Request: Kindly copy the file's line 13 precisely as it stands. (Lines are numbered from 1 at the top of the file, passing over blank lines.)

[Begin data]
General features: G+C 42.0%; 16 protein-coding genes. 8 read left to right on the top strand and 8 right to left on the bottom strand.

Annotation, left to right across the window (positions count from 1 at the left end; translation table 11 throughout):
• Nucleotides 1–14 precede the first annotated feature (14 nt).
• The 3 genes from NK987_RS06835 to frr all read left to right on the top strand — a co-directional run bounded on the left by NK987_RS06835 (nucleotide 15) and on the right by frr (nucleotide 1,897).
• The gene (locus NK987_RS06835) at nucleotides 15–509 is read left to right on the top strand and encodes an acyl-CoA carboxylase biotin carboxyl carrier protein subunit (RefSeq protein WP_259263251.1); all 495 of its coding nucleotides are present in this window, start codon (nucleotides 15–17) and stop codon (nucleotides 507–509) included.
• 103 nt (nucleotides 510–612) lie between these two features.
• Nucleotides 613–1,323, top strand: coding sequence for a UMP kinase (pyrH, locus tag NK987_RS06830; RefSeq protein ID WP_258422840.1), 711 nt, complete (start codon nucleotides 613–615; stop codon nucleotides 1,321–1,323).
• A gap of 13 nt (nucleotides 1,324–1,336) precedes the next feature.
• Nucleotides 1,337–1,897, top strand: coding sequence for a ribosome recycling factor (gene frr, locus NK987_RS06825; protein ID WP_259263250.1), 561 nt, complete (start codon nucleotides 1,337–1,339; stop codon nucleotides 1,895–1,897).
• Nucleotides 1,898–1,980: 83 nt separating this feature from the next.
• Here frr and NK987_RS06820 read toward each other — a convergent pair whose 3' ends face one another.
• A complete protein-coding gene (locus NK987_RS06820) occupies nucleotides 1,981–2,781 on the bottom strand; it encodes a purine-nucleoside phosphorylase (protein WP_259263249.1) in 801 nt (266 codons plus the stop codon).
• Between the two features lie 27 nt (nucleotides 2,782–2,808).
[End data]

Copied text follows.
• Between the two features lie 27 nt (nucleotides 2,782–2,808).